In this recent post, I discussed a petition submitted by Professor Lucian Bebchuk and nine other academics asking that the Securities and Exchange Commission adopt rules requiring public companies to disclose to shareholders the use of corporate resources for political activities. The Commission has received over a quarter of a million comments in response to this petition. In the last three months, Chairman Mary L. Schapiro or members of her staff met privately on three different occasions with supporters of the petition. Are these ex parte contacts legal?
It turns out that the Commission has adopted several rules governing ex parte contacts. 17 C.F.R. § 200.62 (on the record Commission proceedings), §§ 200.110 – 114 (code of behavior of persons outside the Commission and decisional employees), and § 201.120 (persons presiding over evidentiary hearings). However, these rules are directed at “on the record” or evidentiary proceedings and not “informal rulemaking”. For those not familiar with the Federal Administrative Procedure Act (APA), the terminology can be a little confusing. Most of the Commission’s rulemaking is “informal” even though it involves the formalities of giving notice, receiving comments and publication in the Federal Register. Informal rulemaking is governed by Section 553 of the APA. Formal rulemaking under the APA involves an adjudicatory procedure much like a trial and is governed by Sections 556 and 557 of the APA.
Section 551(14) of the APA defines an ex parte communication as “an oral or written communication not on the public record with respect to which reasonable prior notice to all parties is not given, but it shall not include requests for status reports on any matter or proceeding covered by this subchapter”. Clearly, the meetings with the Chairman or her staff regarding the petition fit this definition, but are they proscribed by the APA?
It turns out that the APA only restricts ex parte communications with respect to communications “on the record” (i.e., formal adjudications and formal rulemakings) 5 U.S.C. § 557(d)(1). Even though the APA does not prohibit ex parte communications in informal rulemaking, courts have occasionally objected to them. See, e.g., Sangamon Valley Television Corp. v. U.S., 269 F.2d 221 (D.C. Cir. 1959) and Home Box Office v. Federal Communications Commission, 567 F.2d 9 (D.C. Cir. 1977). However, subsequent decisions have limited the application of those cases when general policy making is involved.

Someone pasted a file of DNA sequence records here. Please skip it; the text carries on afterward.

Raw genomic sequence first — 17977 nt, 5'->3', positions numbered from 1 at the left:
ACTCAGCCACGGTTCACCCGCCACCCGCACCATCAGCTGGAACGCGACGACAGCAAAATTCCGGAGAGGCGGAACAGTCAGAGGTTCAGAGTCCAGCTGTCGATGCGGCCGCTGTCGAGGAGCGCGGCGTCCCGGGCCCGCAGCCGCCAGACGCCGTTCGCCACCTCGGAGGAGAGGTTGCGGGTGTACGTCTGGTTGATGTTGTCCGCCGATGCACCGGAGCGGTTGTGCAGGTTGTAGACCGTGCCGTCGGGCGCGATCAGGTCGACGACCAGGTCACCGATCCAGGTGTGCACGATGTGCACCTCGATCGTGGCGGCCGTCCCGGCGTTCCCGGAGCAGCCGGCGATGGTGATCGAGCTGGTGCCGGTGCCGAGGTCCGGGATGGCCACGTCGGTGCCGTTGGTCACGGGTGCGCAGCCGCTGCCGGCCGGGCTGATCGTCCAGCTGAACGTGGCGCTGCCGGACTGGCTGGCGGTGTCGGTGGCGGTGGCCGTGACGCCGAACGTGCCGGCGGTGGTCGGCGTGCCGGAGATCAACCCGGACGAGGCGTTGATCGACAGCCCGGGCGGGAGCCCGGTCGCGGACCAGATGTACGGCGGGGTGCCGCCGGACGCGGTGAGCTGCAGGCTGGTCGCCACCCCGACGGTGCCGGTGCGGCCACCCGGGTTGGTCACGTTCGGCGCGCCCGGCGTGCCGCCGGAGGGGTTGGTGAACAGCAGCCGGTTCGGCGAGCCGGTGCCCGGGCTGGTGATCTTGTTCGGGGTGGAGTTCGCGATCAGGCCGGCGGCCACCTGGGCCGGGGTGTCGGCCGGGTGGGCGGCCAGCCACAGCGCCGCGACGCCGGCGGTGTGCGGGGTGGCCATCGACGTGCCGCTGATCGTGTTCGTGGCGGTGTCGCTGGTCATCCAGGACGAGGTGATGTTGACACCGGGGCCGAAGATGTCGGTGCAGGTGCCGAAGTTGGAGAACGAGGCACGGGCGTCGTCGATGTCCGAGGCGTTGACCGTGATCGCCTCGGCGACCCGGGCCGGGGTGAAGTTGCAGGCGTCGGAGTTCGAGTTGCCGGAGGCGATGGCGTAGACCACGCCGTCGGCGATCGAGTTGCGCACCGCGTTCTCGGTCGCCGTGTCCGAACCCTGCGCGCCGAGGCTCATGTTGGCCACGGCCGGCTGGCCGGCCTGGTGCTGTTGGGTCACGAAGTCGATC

Whether permitted or not, ex parte contacts are problematical. On the one hand, these contacts can improve agency policy making. As Judge Patricia Wald observed in Sierra Club v. Costle, 657 F.2d 298, 400-01 (D.C. Cir. 1981):
The very legitimacy of general policymaking performed by unelected administrators depends in no small part upon the openness, accessibility, and amenability of these officials to the needs and ideas of the public from whom their ultimate authority derives, and upon whom their commands must fall.
On the other hand, ex parte communications raise the specters of agency capture, secrecy, and corruption. They also create the possibility that of dual administrative records – one public, and the other for those “in the know”. This can prevent members of the public from responding effectively to information supplied by third parties and upon which an agency may base its decisions.
Docketing meetings, as the Commission does with only the briefest of summaries of what was discussed, does not provide ”the full administrative record that was before [an agency official] at the time he made his decision,” Citizens to Preserve Overton Park, Inc. v. Volpe, 401 U.S. 402, 420 (1971). For example, the SEC has posted this memorandum memorializing a meeting between Chairman Schapiro and the following individuals:
John Keenan, AFSCME (American Federation of State, County and Municipal Employees)
Bob Daley, Main Street Alliance
Bob Edgar, Common Cause
Steven Spaulding, Common Cause
Lisa Gilbert, Public Citizen
Blair Bowie, PIRG
Bill de Blasio, NY City Public Advocate
Kate Coyne-McCoy and Jeff Merritt, CAPS (Coalition for Accountability in Political Spending)
However, we have only this very spare description on the Commission’s website of what was said:
The representatives from CAPS discussed their concerns about corporate political spending and recommended that the Commission take action to require disclosure to shareholders of the use of public company resources for political activities.
Apparently the others participating in the meeting said nothing. The public can only guess as to the legal and factual matters presented.